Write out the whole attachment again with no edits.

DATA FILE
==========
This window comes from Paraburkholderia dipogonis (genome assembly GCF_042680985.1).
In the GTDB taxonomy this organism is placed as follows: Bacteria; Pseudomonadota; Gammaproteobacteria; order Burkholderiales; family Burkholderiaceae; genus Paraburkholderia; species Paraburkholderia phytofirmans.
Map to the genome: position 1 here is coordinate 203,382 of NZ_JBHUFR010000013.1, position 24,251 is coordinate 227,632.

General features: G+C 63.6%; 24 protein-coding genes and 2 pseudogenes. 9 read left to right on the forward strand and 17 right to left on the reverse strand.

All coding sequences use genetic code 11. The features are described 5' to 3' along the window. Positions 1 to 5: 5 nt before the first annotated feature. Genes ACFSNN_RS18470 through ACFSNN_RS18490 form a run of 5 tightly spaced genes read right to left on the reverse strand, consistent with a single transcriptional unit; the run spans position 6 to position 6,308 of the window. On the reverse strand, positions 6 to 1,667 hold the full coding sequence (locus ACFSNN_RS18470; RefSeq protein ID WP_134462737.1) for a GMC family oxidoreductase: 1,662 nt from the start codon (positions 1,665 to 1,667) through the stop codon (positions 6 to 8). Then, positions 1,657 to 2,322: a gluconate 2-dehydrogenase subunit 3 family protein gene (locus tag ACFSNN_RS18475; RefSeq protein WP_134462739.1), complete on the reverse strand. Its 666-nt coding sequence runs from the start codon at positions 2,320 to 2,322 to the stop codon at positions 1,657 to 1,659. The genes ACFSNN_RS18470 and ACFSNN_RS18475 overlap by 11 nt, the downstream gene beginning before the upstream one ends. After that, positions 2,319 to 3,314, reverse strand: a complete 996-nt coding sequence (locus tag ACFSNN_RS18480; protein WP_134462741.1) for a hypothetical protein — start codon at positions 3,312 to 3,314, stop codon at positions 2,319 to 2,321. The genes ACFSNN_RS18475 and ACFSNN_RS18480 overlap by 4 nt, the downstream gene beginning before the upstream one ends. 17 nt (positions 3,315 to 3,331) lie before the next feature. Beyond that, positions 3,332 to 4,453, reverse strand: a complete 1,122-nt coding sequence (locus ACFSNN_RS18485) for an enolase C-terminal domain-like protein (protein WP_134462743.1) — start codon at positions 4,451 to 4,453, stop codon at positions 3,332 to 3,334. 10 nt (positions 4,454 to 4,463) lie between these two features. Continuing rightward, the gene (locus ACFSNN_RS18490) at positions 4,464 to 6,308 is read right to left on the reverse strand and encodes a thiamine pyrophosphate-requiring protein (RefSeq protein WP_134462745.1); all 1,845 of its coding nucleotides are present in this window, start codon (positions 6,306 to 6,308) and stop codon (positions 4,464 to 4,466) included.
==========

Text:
This window comes from Paraburkholderia dipogonis (genome assembly GCF_042680985.1).
In the GTDB taxonomy this organism is placed as follows: Bacteria; Pseudomonadota; Gammaproteobacteria; order Burkholderiales; family Burkholderiaceae; genus Paraburkholderia; species Paraburkholderia phytofirmans.
Map to the genome: position 1 here is coordinate 203,382 of NZ_JBHUFR010000013.1, position 24,251 is coordinate 227,632.

General features: G+C 63.6%; 24 protein-coding genes and 2 pseudogenes. 9 read left to right on the forward strand and 17 right to left on the reverse strand.

All coding sequences use genetic code 11. The features are described 5' to 3' along the window. Positions 1 to 5: 5 nt before the first annotated feature. Genes ACFSNN_RS18470 through ACFSNN_RS18490 form a run of 5 tightly spaced genes read right to left on the reverse strand, consistent with a single transcriptional unit; the run spans position 6 to position 6,308 of the window. On the reverse strand, positions 6 to 1,667 hold the full coding sequence (locus ACFSNN_RS18470; RefSeq protein ID WP_134462737.1) for a GMC family oxidoreductase: 1,662 nt from the start codon (positions 1,665 to 1,667) through the stop codon (positions 6 to 8). Then, positions 1,657 to 2,322: a gluconate 2-dehydrogenase subunit 3 family protein gene (locus tag ACFSNN_RS18475; RefSeq protein WP_134462739.1), complete on the reverse strand. Its 666-nt coding sequence runs from the start codon at positions 2,320 to 2,322 to the stop codon at positions 1,657 to 1,659. The genes ACFSNN_RS18470 and ACFSNN_RS18475 overlap by 11 nt, the downstream gene beginning before the upstream one ends. After that, positions 2,319 to 3,314, reverse strand: a complete 996-nt coding sequence (locus tag ACFSNN_RS18480; protein WP_134462741.1) for a hypothetical protein — start codon at positions 3,312 to 3,314, stop codon at positions 2,319 to 2,321. The genes ACFSNN_RS18475 and ACFSNN_RS18480 overlap by 4 nt, the downstream gene beginning before the upstream one ends. 17 nt (positions 3,315 to 3,331) lie before the next feature. Beyond that, positions 3,332 to 4,453, reverse strand: a complete 1,122-nt coding sequence (locus ACFSNN_RS18485) for an enolase C-terminal domain-like protein (protein WP_134462743.1) — start codon at positions 4,451 to 4,453, stop codon at positions 3,332 to 3,334. 10 nt (positions 4,454 to 4,463) lie between these two features. Continuing rightward, the gene (locus ACFSNN_RS18490) at positions 4,464 to 6,308 is read right to left on the reverse strand and encodes a thiamine pyrophosphate-requiring protein (RefSeq protein WP_134462745.1); all 1,845 of its coding nucleotides are present in this window, start codon (positions 6,306 to 6,308) and stop codon (positions 4,464 to 4,466) included.